I find this all a bit frustrating. I work with a number of small businesses that work from home and do NOT want their home addresses listed as their business address on Google. If they can't use a P.O. Box or a UPS address than what else can they use if they want to keep their NAP consistent across the web.

I have one client who works from her home and sends out repair technicians from their own homes - no office space. 90% of her business is 2 towns over because that is where she used to live and that is where she does her personal networking. However, she can't have a Google+Local page anywhere near where most of her business and potential clients are located.

I get the spam issues with attorneys. Almost makes me miss the days when it was uncouth for an attorney to advertise :)

Bottomline is follow Google's rules or she will burn you eventually :)

Theresa :cool:
 

mborgelt

Member
Joined
Jul 22, 2012
Messages
474
That is an interesting tactic, Heckler. If you don't me asking, on average how many violations would you say you find?
 

heckler

Member
Joined
Oct 28, 2014
Messages
282
That is an interesting tactic, Heckler. If you don't me asking, on average how many violations would you say you find?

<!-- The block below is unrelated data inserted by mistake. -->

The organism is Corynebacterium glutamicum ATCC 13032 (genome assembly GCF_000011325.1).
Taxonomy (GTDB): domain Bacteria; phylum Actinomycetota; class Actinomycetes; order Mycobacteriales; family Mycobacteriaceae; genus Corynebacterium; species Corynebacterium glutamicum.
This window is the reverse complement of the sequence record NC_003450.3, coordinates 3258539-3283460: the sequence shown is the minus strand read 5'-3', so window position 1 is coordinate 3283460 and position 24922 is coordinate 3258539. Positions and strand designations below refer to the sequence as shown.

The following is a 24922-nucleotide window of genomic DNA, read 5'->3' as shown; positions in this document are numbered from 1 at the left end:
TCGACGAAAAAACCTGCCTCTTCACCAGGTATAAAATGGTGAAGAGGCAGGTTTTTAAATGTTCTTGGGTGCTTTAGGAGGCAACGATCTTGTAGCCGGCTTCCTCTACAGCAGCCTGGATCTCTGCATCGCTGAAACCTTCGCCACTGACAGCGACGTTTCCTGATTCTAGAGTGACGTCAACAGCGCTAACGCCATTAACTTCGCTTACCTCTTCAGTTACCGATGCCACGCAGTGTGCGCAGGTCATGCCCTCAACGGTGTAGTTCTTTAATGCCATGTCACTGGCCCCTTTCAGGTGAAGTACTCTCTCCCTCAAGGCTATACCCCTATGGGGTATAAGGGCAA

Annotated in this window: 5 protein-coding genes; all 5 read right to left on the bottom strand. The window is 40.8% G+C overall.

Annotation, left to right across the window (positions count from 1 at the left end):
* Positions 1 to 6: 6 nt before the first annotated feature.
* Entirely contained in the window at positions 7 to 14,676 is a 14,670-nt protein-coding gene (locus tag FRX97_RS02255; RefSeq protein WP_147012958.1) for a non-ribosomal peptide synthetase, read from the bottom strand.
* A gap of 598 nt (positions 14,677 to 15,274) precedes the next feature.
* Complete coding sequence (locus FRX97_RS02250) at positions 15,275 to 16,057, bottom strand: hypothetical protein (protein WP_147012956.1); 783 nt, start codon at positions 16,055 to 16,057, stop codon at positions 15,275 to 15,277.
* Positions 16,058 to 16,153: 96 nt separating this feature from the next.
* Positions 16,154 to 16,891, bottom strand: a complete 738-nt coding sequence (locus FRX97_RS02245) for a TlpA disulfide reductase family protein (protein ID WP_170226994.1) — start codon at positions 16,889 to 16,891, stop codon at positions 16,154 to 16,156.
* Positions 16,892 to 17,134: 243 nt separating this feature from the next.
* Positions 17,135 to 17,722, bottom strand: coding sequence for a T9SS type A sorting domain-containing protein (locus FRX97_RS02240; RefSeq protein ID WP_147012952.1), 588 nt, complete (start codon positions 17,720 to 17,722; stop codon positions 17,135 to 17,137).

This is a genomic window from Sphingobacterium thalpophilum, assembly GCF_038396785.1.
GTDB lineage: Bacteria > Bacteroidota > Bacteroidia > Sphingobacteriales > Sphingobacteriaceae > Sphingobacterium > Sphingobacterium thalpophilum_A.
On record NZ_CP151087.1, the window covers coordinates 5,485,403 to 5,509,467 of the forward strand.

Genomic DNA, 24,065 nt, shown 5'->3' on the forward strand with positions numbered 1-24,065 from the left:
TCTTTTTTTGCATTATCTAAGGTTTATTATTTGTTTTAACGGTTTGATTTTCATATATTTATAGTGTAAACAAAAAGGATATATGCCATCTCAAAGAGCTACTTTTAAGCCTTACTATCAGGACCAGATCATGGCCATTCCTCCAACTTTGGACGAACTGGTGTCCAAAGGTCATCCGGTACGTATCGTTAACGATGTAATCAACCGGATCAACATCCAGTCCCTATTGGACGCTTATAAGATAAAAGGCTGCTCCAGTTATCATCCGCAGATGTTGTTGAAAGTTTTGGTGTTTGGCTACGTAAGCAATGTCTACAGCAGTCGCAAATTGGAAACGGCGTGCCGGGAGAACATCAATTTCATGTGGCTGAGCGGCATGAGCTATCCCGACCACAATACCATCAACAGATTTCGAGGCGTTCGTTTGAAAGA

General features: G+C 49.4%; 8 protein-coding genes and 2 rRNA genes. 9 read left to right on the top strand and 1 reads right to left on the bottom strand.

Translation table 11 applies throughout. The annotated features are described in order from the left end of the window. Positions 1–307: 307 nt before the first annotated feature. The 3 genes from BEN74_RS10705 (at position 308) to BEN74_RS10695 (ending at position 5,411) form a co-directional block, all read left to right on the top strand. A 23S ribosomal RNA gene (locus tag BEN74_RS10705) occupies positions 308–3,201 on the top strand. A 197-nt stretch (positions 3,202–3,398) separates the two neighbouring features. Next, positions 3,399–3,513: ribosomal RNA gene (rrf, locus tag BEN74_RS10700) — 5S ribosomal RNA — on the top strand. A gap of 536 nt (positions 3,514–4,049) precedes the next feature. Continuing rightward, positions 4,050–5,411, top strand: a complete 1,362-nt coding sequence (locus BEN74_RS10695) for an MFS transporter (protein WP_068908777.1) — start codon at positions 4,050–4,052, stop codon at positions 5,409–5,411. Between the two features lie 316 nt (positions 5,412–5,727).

It really depends on the market and segment (Locksmith? violations as far as the eye can see), but I would say at a minimum I usually find 3-4 businesses with listings in some kind of violation that are competing for terms my client has stated interest in.
 

MichaelJ

Member
Joined
Dec 25, 2012
Messages
31
This plumber with a single location has done a great job of keeping multiple locations despite notifications to Google that they are bogus locations. Whoever created their website really knows what they're doing and seems to have been one step ahead of Google for years.

Scroll to the bottom of this page and tell me newingtonctplumber DOT com/coverage.php how can this continue to work so well for so long :confused:
 
Last edited by a moderator:

JoshuaMackens

Local Search Expert
Joined
Sep 12, 2012
Messages
1,831
I don't have clients with virtual offices but I honestly don't see the problem. Just because you're outside of the city doesn't mean you don't service the city. Heck, before Pigeon (and currently quite common still) you couldn't even rank inside the city if you were 1 foot outside the city limit of where the city postal address cuts off. That's a little silly to me.

If you can serve the city, I don't see why you shouldn't be able to market in that city.

I also think it's a pretty outrageous statement to say someone using a virtual office is unethical.

I will say that I do currently benefit from VO's being knocked out as it keeps the competition way down. So, I wouldn't be upset if Google kept that policy.